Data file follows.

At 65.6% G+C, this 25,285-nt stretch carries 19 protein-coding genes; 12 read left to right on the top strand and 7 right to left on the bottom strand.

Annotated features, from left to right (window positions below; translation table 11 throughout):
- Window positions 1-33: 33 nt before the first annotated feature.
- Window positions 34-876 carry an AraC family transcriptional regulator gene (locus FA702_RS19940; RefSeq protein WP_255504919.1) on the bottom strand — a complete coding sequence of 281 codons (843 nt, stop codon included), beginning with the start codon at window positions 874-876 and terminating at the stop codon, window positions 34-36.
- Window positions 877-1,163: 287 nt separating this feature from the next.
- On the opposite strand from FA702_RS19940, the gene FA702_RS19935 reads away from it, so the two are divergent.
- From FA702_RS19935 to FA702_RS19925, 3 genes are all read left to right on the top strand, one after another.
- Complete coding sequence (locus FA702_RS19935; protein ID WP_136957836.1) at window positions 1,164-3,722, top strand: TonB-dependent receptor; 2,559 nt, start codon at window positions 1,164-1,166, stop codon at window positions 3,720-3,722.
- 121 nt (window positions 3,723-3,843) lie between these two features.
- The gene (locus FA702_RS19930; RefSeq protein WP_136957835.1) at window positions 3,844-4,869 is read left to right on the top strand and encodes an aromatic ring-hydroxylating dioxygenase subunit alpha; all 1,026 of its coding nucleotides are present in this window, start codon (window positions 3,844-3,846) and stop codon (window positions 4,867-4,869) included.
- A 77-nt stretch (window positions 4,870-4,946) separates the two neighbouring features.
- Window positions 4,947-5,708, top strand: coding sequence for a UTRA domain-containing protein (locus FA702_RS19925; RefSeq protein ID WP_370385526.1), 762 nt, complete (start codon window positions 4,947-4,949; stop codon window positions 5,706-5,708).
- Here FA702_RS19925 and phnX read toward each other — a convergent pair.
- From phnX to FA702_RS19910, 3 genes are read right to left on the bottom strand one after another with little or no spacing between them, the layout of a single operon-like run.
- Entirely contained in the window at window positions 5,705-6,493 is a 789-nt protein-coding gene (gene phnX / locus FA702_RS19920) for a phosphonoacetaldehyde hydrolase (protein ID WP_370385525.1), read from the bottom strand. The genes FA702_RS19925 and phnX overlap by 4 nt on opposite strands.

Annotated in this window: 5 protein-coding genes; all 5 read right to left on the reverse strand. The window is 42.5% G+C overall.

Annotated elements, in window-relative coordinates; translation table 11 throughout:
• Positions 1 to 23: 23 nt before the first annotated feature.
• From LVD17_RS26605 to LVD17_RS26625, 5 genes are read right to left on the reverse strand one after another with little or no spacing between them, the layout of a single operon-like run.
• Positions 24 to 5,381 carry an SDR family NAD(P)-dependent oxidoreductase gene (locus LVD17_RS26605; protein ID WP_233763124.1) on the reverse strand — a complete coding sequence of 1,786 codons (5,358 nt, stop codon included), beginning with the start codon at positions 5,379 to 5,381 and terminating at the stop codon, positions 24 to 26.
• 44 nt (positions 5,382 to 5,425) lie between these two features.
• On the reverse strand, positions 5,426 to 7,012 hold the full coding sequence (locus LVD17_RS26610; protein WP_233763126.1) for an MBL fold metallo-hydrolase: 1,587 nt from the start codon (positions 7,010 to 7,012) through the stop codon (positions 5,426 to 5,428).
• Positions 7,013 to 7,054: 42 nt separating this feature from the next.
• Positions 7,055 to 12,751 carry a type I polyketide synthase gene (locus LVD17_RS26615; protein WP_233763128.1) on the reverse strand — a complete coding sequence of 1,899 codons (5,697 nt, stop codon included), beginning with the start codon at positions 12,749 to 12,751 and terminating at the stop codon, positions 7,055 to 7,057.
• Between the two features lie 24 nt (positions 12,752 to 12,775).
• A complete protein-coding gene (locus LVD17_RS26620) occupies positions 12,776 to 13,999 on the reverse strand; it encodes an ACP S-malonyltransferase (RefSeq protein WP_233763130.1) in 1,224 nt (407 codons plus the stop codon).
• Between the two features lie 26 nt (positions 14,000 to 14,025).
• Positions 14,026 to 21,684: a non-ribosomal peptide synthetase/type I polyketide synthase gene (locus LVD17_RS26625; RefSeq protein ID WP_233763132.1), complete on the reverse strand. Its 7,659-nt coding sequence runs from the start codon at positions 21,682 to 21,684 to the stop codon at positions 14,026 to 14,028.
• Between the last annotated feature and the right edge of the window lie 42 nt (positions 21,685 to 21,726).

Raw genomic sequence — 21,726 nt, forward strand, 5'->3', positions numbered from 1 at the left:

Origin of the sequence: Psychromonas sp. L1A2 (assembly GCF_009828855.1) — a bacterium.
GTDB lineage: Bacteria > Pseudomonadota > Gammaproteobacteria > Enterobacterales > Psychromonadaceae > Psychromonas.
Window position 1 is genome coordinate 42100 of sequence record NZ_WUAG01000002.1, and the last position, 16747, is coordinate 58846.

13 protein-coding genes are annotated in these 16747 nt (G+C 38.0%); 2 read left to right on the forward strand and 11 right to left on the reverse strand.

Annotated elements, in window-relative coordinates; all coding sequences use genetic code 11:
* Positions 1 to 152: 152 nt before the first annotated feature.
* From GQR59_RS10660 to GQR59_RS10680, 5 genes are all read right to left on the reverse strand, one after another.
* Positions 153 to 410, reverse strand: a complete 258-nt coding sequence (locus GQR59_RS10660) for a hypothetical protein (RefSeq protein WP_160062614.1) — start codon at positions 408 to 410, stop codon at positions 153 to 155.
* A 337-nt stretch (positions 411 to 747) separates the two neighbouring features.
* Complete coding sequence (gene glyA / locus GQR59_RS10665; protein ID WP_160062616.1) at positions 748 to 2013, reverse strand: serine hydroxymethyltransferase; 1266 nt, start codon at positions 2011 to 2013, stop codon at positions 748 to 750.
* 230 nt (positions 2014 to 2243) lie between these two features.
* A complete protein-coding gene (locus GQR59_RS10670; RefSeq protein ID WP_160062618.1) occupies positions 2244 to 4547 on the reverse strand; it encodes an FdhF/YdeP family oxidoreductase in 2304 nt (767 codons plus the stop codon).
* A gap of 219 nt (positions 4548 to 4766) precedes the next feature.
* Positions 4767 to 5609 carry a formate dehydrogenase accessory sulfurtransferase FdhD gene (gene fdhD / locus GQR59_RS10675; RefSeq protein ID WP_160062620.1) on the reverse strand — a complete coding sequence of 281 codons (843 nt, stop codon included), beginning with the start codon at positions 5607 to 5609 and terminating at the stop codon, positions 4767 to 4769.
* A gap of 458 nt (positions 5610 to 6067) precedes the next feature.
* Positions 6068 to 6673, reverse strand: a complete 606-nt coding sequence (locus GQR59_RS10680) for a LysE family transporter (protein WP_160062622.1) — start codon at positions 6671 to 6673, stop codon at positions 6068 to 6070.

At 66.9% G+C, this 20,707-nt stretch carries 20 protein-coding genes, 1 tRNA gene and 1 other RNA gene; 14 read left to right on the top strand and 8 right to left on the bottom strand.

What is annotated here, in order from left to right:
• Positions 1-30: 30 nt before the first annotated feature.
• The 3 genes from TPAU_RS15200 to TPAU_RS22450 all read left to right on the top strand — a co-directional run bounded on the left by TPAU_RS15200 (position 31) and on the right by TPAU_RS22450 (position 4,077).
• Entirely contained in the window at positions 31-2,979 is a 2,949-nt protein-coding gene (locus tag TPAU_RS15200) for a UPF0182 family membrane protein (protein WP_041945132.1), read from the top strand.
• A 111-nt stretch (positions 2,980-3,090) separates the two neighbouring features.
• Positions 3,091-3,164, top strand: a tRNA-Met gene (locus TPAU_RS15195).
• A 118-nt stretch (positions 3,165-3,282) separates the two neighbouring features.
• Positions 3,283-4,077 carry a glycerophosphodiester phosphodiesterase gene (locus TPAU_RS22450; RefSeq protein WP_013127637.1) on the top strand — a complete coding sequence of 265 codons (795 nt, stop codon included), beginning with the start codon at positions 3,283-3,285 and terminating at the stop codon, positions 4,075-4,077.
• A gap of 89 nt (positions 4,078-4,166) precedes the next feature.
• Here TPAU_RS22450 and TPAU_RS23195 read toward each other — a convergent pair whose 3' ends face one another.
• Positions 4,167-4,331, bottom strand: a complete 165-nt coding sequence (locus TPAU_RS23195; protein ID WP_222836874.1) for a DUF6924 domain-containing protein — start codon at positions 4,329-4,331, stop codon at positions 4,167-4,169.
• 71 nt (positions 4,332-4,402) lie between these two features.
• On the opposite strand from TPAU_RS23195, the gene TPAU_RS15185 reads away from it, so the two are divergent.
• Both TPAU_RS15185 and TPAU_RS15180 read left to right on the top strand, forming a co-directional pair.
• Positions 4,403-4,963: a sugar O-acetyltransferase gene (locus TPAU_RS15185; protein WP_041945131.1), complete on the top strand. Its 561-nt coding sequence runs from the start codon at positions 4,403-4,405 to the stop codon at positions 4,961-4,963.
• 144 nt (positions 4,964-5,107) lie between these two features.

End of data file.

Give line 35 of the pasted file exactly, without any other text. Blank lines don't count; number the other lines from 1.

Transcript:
Annotated elements, in window-relative coordinates; all coding sequences use genetic code 11: